If you want to add life to a keyboard sound, alternatives to chorus include pitch detuning and Leslie (or simulations), as well as layering sounds and then detuning one of them slightly. Where some chorus effect is desired to add interest to a sound, but you don't want to the sound to recede in the mix, try a very shallow, slow chorus where the cyclic effect isn't too obvious. I've also found that panning a mono chorus to one side of a mix and the dry sound to the other often produces a more spatial effect than a dedicated stereo chorus unit, and without making the sound seem so disembodied. Watch out for early stereo chorus units that achieve their effect by phase inverting one of the outputs. As soon as you play your mix back in mono, the effect will disappear completely! Test for this using the mono button on your desk, and if you find you have such a unit, use just one output panned hard to one side and the dry signal panned hard to the other, as just described.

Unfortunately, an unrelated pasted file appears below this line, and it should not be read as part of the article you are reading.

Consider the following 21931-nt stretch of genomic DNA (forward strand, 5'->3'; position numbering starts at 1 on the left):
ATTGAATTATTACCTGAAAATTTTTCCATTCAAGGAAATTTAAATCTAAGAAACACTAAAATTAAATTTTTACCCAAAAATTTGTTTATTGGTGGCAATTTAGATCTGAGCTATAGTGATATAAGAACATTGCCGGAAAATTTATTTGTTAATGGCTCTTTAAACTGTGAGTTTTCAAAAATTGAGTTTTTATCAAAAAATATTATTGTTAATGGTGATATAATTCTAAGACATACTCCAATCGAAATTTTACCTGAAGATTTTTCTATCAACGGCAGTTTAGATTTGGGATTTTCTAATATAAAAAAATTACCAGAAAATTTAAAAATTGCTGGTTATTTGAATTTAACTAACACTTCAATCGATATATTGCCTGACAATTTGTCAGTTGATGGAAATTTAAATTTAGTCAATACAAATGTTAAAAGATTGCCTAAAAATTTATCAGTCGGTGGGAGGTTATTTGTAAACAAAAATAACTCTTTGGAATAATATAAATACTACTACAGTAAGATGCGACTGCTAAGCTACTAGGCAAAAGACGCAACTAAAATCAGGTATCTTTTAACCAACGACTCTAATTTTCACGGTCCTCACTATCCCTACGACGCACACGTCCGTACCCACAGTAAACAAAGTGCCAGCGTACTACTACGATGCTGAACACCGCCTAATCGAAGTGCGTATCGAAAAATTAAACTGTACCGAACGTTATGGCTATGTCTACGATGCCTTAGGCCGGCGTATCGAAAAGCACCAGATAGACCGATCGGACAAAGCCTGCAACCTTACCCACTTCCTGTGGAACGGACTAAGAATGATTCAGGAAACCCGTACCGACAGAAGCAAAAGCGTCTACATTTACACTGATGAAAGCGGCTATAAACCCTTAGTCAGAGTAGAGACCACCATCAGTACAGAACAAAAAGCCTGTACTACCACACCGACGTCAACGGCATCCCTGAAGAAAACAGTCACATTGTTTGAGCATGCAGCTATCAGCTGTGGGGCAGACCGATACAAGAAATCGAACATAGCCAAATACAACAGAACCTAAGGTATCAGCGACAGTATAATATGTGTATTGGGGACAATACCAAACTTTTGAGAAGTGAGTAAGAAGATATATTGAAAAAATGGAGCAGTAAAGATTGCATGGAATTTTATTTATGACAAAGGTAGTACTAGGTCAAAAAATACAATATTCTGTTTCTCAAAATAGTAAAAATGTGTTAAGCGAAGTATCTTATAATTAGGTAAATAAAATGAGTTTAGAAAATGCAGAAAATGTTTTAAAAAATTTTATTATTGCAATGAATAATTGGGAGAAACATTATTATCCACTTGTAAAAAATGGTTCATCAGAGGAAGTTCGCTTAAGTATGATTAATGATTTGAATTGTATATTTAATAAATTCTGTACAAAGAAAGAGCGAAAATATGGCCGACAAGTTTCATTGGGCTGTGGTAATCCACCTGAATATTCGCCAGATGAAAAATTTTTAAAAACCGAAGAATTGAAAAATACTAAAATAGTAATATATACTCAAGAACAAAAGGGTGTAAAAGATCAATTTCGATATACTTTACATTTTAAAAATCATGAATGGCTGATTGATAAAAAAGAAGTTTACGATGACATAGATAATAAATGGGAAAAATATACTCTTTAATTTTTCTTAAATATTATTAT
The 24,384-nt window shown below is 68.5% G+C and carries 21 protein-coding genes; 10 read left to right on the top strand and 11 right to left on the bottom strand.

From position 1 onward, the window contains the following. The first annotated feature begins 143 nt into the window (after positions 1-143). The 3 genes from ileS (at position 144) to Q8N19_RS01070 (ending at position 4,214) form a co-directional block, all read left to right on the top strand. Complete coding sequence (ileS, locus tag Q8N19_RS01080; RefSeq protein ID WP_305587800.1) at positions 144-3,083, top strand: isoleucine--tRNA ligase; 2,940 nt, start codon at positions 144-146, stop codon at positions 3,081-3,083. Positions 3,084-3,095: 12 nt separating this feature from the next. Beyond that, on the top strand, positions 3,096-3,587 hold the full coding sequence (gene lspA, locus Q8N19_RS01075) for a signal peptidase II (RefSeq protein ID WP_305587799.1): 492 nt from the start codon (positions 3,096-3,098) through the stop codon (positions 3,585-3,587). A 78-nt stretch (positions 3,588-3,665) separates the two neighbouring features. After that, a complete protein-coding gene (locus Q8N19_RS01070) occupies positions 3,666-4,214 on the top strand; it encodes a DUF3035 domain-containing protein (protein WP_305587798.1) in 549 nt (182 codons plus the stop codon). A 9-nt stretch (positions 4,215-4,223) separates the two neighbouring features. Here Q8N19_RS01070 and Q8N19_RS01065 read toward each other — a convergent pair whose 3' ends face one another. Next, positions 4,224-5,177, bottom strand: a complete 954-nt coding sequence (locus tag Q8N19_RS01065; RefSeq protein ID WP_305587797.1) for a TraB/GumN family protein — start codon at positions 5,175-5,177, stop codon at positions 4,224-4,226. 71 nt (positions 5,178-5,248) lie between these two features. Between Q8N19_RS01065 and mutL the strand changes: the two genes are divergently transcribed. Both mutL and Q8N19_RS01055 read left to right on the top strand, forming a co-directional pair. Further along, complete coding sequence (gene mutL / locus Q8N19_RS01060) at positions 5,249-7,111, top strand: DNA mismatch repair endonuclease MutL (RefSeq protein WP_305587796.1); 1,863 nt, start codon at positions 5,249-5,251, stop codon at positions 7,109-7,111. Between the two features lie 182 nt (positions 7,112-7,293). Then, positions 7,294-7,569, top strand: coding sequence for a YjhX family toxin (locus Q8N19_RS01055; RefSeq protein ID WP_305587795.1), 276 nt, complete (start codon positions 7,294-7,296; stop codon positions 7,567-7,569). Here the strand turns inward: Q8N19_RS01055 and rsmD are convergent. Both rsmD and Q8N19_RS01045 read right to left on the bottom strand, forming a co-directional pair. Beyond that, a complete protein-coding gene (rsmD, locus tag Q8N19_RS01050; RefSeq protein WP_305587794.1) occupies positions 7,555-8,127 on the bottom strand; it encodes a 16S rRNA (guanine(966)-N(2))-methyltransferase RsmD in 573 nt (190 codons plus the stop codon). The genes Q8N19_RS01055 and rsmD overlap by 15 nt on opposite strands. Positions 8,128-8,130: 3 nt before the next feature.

Multitap chorus effects are less monotonous‑sounding than simple chorus effects (though they can sound even more disembodied), and a useful alternative to the traditional way of working is to add chorus only to a track's reverb send, so that the dry sound stays solid and up‑front, while the reverb takes on an attractive shimmer.
In situations where you specifically want an ensemble effect, try a pitch‑shifter set to detune mode rather than a chorus effect, as this will avoid the regular beating effect. As a bonus, most pitch‑shifters also include a variable delay time, to emulate the effect of two players not quite in perfect time with each other.
In my own experience, chorus doesn't work very well for thickening vocals, and it doesn't do much for percussion either. Vocals are better treated with a pitch detuner or a dedicated ADT (Automatic Double Tracking) effect, while drums can be put through with a flanger if a special treatment is needed.
Chorus creates a sense of movement and stereo width, but those very attributes also tend to push a sound further back in a mix.